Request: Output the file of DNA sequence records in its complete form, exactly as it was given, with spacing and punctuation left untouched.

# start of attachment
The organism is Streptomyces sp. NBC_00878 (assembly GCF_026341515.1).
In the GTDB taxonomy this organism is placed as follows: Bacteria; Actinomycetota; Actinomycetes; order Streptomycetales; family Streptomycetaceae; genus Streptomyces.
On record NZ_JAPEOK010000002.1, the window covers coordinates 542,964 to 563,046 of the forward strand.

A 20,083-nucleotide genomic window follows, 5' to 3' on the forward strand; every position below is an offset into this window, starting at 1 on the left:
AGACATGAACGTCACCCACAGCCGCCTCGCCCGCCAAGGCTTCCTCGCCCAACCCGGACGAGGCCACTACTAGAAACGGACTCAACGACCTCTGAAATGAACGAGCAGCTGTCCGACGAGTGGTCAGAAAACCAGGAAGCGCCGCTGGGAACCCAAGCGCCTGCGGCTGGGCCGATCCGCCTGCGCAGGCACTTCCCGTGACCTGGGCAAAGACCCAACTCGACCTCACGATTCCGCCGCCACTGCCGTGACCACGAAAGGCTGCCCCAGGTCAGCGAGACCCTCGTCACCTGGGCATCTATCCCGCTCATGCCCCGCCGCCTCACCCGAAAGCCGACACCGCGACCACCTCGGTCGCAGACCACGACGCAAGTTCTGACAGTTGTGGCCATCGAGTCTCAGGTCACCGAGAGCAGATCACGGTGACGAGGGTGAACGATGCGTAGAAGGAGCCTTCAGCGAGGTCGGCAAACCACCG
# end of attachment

The organism is Streptomyces sp. NBC_00878 (assembly GCF_026341515.1).
In the GTDB taxonomy this organism is placed as follows: Bacteria; Actinomycetota; Actinomycetes; order Streptomycetales; family Streptomycetaceae; genus Streptomyces.
On record NZ_JAPEOK010000002.1, the window covers coordinates 542,964 to 563,046 of the forward strand.

A 20,083-nucleotide genomic window follows, 5' to 3' on the forward strand; every position below is an offset into this window, starting at 1 on the left:
AGACATGAACGTCACCCACAGCCGCCTCGCCCGCCAAGGCTTCCTCGCCCAACCCGGACGAGGCCACTACTAGAAACGGACTCAACGACCTCTGAAATGAACGAGCAGCTGTCCGACGAGTGGTCAGAAAACCAGGAAGCGCCGCTGGGAACCCAAGCGCCTGCGGCTGGGCCGATCCGCCTGCGCAGGCACTTCCCGTGACCTGGGCAAAGACCCAACTCGACCTCACGATTCCGCCGCCACTGCCGTGACCACGAAAGGCTGCCCCAGGTCAGCGAGACCCTCGTCACCTGGGCATCTATCCCGCTCATGCCCCGCCGCCTCACCCGAAAGCCGACACCGCGACCACCTCGGTCGCAGACCACGACGCAAGTTCTGACAGTTGTGGCCATCGAGTCTCAGGTCACCGAGAGCAGATCACGGTGACGAGGGTGAACGATGCGTAGAAGGAGCCTTCAGCGAGGTCGGCAAACCACCG